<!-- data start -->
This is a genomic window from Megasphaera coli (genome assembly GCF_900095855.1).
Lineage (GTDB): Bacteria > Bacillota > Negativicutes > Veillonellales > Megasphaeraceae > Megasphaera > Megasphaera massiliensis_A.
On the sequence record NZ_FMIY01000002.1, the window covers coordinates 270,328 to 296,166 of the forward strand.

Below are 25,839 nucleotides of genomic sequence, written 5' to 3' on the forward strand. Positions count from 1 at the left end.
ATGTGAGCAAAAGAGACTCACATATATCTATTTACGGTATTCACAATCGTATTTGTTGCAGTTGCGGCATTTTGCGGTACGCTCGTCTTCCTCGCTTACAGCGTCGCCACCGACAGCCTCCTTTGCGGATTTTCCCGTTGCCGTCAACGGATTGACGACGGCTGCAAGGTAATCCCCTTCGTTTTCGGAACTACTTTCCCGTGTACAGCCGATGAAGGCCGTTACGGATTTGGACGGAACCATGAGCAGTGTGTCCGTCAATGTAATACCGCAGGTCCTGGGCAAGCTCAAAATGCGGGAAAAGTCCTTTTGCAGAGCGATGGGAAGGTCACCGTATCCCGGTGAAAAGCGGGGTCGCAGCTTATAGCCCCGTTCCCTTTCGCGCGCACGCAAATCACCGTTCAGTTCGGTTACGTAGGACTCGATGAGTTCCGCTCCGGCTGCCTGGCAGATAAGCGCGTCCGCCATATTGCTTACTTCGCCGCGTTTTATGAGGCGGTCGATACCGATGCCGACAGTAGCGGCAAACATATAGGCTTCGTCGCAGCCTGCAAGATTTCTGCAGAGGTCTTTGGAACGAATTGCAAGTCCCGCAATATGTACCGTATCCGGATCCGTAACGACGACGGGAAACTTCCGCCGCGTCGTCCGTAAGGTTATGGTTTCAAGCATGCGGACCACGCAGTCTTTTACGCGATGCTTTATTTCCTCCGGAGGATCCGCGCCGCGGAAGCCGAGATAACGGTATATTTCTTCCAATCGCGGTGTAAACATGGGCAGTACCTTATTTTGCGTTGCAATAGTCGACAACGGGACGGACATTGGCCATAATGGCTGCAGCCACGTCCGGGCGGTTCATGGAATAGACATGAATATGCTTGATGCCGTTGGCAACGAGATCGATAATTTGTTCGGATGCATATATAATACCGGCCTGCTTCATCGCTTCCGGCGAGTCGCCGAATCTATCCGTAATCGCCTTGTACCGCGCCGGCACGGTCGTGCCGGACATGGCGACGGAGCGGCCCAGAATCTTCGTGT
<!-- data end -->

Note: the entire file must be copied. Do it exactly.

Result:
This is a genomic window from Megasphaera coli (genome assembly GCF_900095855.1).
Lineage (GTDB): Bacteria > Bacillota > Negativicutes > Veillonellales > Megasphaeraceae > Megasphaera > Megasphaera massiliensis_A.
On the sequence record NZ_FMIY01000002.1, the window covers coordinates 270,328 to 296,166 of the forward strand.

Below are 25,839 nucleotides of genomic sequence, written 5' to 3' on the forward strand. Positions count from 1 at the left end.
ATGTGAGCAAAAGAGACTCACATATATCTATTTACGGTATTCACAATCGTATTTGTTGCAGTTGCGGCATTTTGCGGTACGCTCGTCTTCCTCGCTTACAGCGTCGCCACCGACAGCCTCCTTTGCGGATTTTCCCGTTGCCGTCAACGGATTGACGACGGCTGCAAGGTAATCCCCTTCGTTTTCGGAACTACTTTCCCGTGTACAGCCGATGAAGGCCGTTACGGATTTGGACGGAACCATGAGCAGTGTGTCCGTCAATGTAATACCGCAGGTCCTGGGCAAGCTCAAAATGCGGGAAAAGTCCTTTTGCAGAGCGATGGGAAGGTCACCGTATCCCGGTGAAAAGCGGGGTCGCAGCTTATAGCCCCGTTCCCTTTCGCGCGCACGCAAATCACCGTTCAGTTCGGTTACGTAGGACTCGATGAGTTCCGCTCCGGCTGCCTGGCAGATAAGCGCGTCCGCCATATTGCTTACTTCGCCGCGTTTTATGAGGCGGTCGATACCGATGCCGACAGTAGCGGCAAACATATAGGCTTCGTCGCAGCCTGCAAGATTTCTGCAGAGGTCTTTGGAACGAATTGCAAGTCCCGCAATATGTACCGTATCCGGATCCGTAACGACGACGGGAAACTTCCGCCGCGTCGTCCGTAAGGTTATGGTTTCAAGCATGCGGACCACGCAGTCTTTTACGCGATGCTTTATTTCCTCCGGAGGATCCGCGCCGCGGAAGCCGAGATAACGGTATATTTCTTCCAATCGCGGTGTAAACATGGGCAGTACCTTATTTTGCGTTGCAATAGTCGACAACGGGACGGACATTGGCCATAATGGCTGCAGCCACGTCCGGGCGGTTCATGGAATAGACATGAATATGCTTGATGCCGTTGGCAACGAGATCGATAATTTGTTCGGATGCATATATAATACCGGCCTGCTTCATCGCTTCCGGCGAGTCGCCGAATCTATCCGTAATCGCCTTGTACCGCGCCGGCACGGTCGTGCCGGACATGGCGACGGAGCGGCCCAGAATCTTCGTGT